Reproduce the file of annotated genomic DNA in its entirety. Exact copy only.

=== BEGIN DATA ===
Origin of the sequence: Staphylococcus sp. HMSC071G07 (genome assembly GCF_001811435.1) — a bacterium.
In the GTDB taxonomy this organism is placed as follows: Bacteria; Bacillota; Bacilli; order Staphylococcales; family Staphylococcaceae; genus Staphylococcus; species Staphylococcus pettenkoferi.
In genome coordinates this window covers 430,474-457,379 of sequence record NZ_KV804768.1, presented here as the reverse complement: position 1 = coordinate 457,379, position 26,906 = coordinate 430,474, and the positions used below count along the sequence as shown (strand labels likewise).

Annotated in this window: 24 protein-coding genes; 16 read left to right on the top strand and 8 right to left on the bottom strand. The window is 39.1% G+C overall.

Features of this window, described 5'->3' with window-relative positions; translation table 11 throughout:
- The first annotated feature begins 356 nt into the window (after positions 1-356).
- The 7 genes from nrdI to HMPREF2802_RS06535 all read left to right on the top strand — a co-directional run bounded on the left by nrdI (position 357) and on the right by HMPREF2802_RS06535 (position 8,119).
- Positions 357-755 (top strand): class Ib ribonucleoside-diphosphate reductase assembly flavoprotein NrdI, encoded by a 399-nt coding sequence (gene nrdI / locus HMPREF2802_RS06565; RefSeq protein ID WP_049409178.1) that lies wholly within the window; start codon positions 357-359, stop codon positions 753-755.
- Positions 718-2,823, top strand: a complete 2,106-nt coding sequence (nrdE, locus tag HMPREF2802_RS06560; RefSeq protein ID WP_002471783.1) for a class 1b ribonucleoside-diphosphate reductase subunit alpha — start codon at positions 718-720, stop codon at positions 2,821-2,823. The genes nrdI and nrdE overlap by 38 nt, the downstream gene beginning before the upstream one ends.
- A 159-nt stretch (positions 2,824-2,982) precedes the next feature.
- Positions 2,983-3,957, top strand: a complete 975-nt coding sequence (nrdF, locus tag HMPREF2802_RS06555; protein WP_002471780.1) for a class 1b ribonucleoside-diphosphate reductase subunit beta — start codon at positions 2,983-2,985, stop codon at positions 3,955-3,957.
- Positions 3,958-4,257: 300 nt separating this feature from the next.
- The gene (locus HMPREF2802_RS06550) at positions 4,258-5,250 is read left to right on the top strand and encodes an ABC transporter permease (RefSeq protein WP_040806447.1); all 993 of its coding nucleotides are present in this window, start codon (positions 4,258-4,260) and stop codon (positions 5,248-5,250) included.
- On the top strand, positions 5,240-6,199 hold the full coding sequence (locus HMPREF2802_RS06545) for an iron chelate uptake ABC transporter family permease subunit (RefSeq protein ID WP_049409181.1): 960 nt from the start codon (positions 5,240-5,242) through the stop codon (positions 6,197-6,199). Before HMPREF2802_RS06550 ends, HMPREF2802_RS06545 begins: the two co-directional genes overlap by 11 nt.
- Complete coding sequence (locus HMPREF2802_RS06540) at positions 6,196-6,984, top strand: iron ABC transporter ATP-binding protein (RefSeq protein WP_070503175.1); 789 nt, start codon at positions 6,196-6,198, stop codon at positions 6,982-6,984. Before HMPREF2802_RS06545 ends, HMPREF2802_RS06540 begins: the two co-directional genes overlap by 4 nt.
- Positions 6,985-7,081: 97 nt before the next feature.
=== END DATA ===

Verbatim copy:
Origin of the sequence: Staphylococcus sp. HMSC071G07 (genome assembly GCF_001811435.1) — a bacterium.
In the GTDB taxonomy this organism is placed as follows: Bacteria; Bacillota; Bacilli; order Staphylococcales; family Staphylococcaceae; genus Staphylococcus; species Staphylococcus pettenkoferi.
In genome coordinates this window covers 430,474-457,379 of sequence record NZ_KV804768.1, presented here as the reverse complement: position 1 = coordinate 457,379, position 26,906 = coordinate 430,474, and the positions used below count along the sequence as shown (strand labels likewise).

Annotated in this window: 24 protein-coding genes; 16 read left to right on the top strand and 8 right to left on the bottom strand. The window is 39.1% G+C overall.

Features of this window, described 5'->3' with window-relative positions; translation table 11 throughout:
- The first annotated feature begins 356 nt into the window (after positions 1-356).
- The 7 genes from nrdI to HMPREF2802_RS06535 all read left to right on the top strand — a co-directional run bounded on the left by nrdI (position 357) and on the right by HMPREF2802_RS06535 (position 8,119).
- Positions 357-755 (top strand): class Ib ribonucleoside-diphosphate reductase assembly flavoprotein NrdI, encoded by a 399-nt coding sequence (gene nrdI / locus HMPREF2802_RS06565; RefSeq protein ID WP_049409178.1) that lies wholly within the window; start codon positions 357-359, stop codon positions 753-755.
- Positions 718-2,823, top strand: a complete 2,106-nt coding sequence (nrdE, locus tag HMPREF2802_RS06560; RefSeq protein ID WP_002471783.1) for a class 1b ribonucleoside-diphosphate reductase subunit alpha — start codon at positions 718-720, stop codon at positions 2,821-2,823. The genes nrdI and nrdE overlap by 38 nt, the downstream gene beginning before the upstream one ends.
- A 159-nt stretch (positions 2,824-2,982) precedes the next feature.
- Positions 2,983-3,957, top strand: a complete 975-nt coding sequence (nrdF, locus tag HMPREF2802_RS06555; protein WP_002471780.1) for a class 1b ribonucleoside-diphosphate reductase subunit beta — start codon at positions 2,983-2,985, stop codon at positions 3,955-3,957.
- Positions 3,958-4,257: 300 nt separating this feature from the next.
- The gene (locus HMPREF2802_RS06550) at positions 4,258-5,250 is read left to right on the top strand and encodes an ABC transporter permease (RefSeq protein WP_040806447.1); all 993 of its coding nucleotides are present in this window, start codon (positions 4,258-4,260) and stop codon (positions 5,248-5,250) included.
- On the top strand, positions 5,240-6,199 hold the full coding sequence (locus HMPREF2802_RS06545) for an iron chelate uptake ABC transporter family permease subunit (RefSeq protein ID WP_049409181.1): 960 nt from the start codon (positions 5,240-5,242) through the stop codon (positions 6,197-6,199). Before HMPREF2802_RS06550 ends, HMPREF2802_RS06545 begins: the two co-directional genes overlap by 11 nt.
- Complete coding sequence (locus HMPREF2802_RS06540) at positions 6,196-6,984, top strand: iron ABC transporter ATP-binding protein (RefSeq protein WP_070503175.1); 789 nt, start codon at positions 6,196-6,198, stop codon at positions 6,982-6,984. Before HMPREF2802_RS06545 ends, HMPREF2802_RS06540 begins: the two co-directional genes overlap by 4 nt.
- Positions 6,985-7,081: 97 nt before the next feature.